Another self-cleaning system I install is designed to minimize the introduction of large foreign matter (leaves, twigs, chewing gum, pieces of pool toys and such) – and the best part of it is that I assemble it myself using off-the-shelf components.
These fixtures are large, so the incoming lines must be high up on the wall so the tank’s operating level remains below the debris-collection basket that makes the system tick. (The alternative, of course, is making the tank deeper. Either way, using such a pre-filtering system requires some planning.)
The strainer basket sits perfectly atop a 10-inch reducer bushing (at right) that we’ll place at the base of the 12-inch T fitting (below). Once installed, this system collects all sorts of debris that would otherwise reach the main body of the surge tank and become a maintenance hassle.
The housing that carries the filter basket is a 12-inch-diameter, schedule 40 tee fitting. The “through leg” of the tee is positioned vertically, while the side leg of the tee is stepped down to the diameter of the inlet line and attached to that line. The top of the tee is left open and retains its full interior diameter.
On the bottom of the through leg, we install a slip-slip reducer bushing to take the diameter down from 12 inches to ten inches. This is important, because this new “lip” within the tee will cradle the strainer basket. Below the tee, the 10-inch opening of the bushing is reduced down to whatever size drop line you want to use and extended to the floor (where the abovementioned elbow fitting directs the flow as desired).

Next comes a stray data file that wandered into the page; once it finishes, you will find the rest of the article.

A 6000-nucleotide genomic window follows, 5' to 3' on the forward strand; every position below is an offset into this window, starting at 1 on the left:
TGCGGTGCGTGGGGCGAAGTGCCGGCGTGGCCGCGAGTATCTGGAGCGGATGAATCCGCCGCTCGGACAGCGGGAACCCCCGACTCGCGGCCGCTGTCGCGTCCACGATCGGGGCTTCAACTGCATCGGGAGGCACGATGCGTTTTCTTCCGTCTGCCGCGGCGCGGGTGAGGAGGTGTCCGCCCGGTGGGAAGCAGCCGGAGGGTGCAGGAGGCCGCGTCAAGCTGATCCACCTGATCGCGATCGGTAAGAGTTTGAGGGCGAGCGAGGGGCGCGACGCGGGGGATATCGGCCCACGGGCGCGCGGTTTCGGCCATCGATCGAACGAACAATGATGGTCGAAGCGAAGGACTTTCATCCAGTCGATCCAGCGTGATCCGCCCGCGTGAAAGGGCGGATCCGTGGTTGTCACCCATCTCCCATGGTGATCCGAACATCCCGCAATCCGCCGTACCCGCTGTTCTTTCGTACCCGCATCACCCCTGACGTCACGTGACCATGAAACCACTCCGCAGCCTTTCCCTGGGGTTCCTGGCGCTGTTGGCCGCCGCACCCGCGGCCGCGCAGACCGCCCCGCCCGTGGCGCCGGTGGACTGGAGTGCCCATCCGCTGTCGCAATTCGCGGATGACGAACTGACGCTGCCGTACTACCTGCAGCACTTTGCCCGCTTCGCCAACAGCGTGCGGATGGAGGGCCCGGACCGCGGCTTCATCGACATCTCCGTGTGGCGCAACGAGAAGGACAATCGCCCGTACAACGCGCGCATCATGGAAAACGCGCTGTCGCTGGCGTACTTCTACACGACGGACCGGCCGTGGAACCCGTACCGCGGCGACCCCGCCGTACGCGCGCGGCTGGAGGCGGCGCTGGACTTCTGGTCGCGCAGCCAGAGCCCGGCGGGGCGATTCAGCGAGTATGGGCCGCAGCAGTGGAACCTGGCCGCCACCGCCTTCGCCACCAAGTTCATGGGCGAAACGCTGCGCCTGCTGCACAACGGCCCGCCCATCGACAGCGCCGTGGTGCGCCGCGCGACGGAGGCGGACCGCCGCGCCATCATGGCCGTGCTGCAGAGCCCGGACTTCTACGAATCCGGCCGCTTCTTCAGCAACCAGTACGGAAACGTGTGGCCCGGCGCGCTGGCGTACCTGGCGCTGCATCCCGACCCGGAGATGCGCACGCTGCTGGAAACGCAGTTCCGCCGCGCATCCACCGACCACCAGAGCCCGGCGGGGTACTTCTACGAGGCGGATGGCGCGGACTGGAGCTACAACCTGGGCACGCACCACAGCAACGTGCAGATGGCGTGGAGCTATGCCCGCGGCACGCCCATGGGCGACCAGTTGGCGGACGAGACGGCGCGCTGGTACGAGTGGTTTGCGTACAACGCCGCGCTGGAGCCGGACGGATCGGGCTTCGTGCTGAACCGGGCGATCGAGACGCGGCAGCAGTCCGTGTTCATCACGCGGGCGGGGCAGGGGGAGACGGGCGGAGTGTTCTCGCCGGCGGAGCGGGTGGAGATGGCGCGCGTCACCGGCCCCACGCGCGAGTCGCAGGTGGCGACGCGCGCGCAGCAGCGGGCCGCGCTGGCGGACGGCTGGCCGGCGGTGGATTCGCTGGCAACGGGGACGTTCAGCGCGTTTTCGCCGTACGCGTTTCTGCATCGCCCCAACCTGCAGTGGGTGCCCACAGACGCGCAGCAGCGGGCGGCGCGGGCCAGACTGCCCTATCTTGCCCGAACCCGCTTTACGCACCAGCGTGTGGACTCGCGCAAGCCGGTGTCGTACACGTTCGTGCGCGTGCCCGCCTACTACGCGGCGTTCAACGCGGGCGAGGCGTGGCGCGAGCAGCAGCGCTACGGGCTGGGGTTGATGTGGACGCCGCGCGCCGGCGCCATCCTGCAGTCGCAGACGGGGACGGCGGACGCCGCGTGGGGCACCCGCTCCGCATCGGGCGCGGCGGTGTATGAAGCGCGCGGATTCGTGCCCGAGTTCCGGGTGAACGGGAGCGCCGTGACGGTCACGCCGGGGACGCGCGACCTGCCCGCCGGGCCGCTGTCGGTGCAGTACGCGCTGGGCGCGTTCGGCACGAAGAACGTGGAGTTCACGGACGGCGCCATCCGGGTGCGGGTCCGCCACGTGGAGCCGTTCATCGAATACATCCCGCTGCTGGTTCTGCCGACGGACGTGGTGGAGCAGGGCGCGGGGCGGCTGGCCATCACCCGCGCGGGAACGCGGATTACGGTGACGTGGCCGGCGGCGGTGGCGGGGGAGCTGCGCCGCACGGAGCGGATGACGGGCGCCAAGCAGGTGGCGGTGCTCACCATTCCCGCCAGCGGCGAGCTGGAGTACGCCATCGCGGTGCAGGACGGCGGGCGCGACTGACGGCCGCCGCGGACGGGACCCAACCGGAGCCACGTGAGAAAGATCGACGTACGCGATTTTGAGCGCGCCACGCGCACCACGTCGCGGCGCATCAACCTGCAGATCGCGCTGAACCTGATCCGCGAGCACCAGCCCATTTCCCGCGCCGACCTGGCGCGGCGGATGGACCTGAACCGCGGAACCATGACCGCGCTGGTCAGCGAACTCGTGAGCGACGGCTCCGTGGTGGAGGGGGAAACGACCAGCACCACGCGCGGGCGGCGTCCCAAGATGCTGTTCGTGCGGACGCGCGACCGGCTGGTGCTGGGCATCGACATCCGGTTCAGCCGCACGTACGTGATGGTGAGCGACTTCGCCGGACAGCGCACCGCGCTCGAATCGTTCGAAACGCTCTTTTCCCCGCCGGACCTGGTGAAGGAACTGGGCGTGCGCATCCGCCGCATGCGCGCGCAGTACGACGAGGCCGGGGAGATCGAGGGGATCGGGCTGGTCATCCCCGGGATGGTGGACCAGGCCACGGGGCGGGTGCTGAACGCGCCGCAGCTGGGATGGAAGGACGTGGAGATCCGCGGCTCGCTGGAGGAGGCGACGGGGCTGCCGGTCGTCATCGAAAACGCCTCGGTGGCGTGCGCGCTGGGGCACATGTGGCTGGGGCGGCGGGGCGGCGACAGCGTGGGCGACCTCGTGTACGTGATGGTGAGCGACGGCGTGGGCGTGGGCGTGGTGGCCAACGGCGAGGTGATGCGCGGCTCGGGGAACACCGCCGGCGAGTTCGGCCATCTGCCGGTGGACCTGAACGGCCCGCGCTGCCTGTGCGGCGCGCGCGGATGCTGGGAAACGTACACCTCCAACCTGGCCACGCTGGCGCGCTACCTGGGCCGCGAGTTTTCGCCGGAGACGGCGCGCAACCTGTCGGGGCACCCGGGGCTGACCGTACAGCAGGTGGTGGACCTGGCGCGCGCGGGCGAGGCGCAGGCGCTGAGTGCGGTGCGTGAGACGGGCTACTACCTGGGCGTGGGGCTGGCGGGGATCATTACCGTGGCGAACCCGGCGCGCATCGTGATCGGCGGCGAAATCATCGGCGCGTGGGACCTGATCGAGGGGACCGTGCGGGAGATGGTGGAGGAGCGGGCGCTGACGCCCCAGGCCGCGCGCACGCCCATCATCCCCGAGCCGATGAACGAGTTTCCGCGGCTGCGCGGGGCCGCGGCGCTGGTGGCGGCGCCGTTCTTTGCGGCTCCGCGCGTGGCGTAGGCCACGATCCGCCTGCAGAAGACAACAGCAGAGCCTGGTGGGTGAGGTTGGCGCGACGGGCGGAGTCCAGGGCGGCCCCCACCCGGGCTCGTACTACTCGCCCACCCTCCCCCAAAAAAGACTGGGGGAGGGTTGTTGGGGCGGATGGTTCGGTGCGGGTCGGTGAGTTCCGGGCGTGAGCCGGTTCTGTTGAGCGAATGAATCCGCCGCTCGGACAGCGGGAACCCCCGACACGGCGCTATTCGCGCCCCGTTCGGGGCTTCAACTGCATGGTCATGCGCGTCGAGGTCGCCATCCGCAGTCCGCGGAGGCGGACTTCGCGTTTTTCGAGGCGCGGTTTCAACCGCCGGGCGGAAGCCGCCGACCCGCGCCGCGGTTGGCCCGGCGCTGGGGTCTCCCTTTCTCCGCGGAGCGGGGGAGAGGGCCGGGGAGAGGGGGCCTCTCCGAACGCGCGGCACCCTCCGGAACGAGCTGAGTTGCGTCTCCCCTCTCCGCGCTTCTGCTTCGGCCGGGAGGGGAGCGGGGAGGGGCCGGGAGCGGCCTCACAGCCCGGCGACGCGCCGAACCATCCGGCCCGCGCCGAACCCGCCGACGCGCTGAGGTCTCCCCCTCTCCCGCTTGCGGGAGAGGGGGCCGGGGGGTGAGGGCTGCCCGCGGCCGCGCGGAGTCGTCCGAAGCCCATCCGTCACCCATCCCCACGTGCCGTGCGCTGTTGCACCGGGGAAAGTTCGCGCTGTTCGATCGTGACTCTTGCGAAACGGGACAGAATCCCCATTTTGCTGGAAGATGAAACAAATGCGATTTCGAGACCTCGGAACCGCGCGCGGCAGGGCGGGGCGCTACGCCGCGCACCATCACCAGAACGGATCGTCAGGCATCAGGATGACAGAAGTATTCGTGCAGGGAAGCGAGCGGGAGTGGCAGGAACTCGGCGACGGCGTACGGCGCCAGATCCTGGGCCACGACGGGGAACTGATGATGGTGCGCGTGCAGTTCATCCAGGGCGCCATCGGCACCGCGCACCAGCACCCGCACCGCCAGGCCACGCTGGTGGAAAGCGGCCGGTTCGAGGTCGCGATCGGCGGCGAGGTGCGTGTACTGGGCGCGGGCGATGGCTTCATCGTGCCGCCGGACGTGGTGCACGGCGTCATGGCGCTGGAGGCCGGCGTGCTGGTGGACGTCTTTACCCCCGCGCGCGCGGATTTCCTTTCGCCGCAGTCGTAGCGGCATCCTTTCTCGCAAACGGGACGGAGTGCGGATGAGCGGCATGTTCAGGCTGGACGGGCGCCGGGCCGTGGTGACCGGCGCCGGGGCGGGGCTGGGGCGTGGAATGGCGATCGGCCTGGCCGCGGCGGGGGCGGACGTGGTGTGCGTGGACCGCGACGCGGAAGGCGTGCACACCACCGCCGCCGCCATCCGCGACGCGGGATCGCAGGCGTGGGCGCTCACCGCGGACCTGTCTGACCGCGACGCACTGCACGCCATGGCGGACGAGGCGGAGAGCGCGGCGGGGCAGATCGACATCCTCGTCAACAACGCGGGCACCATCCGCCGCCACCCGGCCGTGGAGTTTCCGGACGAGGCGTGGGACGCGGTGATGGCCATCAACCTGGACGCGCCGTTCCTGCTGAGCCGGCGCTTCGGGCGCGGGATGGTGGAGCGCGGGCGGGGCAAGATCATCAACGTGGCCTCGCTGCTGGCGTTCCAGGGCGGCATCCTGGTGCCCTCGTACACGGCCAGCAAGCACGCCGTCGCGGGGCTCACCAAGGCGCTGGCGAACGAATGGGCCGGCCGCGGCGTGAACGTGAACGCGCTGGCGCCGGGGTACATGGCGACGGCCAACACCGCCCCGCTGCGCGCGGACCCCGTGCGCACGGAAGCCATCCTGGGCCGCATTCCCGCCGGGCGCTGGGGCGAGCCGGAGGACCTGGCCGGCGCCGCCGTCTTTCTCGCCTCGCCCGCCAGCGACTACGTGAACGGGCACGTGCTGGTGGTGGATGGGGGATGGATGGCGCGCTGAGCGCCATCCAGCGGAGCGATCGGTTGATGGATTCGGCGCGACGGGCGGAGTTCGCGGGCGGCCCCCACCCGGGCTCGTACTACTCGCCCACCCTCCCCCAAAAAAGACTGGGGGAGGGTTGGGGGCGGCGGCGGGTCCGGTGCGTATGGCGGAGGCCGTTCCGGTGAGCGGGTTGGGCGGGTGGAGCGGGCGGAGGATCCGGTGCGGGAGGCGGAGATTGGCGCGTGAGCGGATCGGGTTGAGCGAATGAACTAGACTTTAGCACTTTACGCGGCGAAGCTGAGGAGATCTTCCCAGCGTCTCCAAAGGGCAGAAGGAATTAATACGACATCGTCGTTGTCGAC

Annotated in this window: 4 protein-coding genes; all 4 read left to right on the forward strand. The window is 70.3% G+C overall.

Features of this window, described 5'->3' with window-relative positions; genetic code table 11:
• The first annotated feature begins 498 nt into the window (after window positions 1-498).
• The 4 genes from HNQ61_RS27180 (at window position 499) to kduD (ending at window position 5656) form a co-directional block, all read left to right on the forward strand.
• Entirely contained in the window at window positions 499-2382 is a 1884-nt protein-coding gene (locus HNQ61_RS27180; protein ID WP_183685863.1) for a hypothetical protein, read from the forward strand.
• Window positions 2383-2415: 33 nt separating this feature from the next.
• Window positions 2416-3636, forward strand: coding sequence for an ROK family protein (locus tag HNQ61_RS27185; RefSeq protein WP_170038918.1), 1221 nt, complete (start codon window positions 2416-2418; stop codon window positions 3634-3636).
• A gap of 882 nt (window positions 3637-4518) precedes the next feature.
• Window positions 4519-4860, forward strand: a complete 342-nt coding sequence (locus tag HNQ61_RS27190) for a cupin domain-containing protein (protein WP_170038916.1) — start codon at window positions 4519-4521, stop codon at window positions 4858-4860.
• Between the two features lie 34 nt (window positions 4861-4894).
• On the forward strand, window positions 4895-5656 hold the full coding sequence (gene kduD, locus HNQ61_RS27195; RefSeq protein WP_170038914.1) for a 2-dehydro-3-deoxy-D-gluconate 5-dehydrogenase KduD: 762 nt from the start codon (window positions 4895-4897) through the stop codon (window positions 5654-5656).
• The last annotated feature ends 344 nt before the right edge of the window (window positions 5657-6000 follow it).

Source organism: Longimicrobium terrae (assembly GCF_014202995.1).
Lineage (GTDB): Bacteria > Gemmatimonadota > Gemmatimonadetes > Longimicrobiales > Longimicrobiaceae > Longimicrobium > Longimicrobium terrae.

In our surge tanks, we allow the elbow to rest on the floor, thus letting it support some of the weight of the plumbing components stacked above it. As for the strainer basket, I have developed a preference for the stainless steel hair-and-lint-trap baskets Pentair (Sanford, N.C.) uses with its C-Series bronze pumps: These baskets rest perfectly within the taper of the reducer bushing.
The bronze upper rim of the basket sits below the side inlet of the tee and is easily removed through the open top of the 12-inch through leg for quick disposal of any collected debris. If the homeowners or their technician fail to clear the basket, no great harm is done: Incoming water will simply “boil over” and flow out of the open top of the tee.
This grouping of parts and fittings is easy to assemble at any good pool- or irrigation-supply house and costs my clients about $1,000 in all. What I like most about it is that the system is simple, reliable and requires almost nothing by way of custom fabrication.
In time, even the best designed of all self-cleaning surge tanks will need some human intervention to keep things running smoothly. As a result, I build two access ports into the tops of my tanks – one large enough for a person and the other sized to allow for easy removal of the debris basket.
To make things as easy as can be, we position the larger port close to one of the walls and install “ladder rungs” below it during construction. We make the rungs from Grade 60 #5 or #6 rebar – either epoxy-coated or stainless steel – stripping the ends of epoxy-coated bars so we can bond them to the tank’s reinforcing steel.
Inside the tank, we include a port in the floor of the tank that we tie to the pool’s vacuum system. To make things even more workable, we’ll install a light or two in the tank if the pool features either fiberoptic or low-voltage lighting – whatever we can do, in other words, to encourage those responsible for maintaining the watershape to get the whole job done.
Through the years, this attention to detail has clearly paid off: We’ve found that the self-cleaning features have gone a long way toward minimizing the maintenance needs of our surge tanks. Add to that the care we take in setting things up to make it easy for technicians to get inside these tanks and clean them quickly and easily – and for our clients to kick back and enjoy the special atmosphere their water-in-transit systems are meant to provide.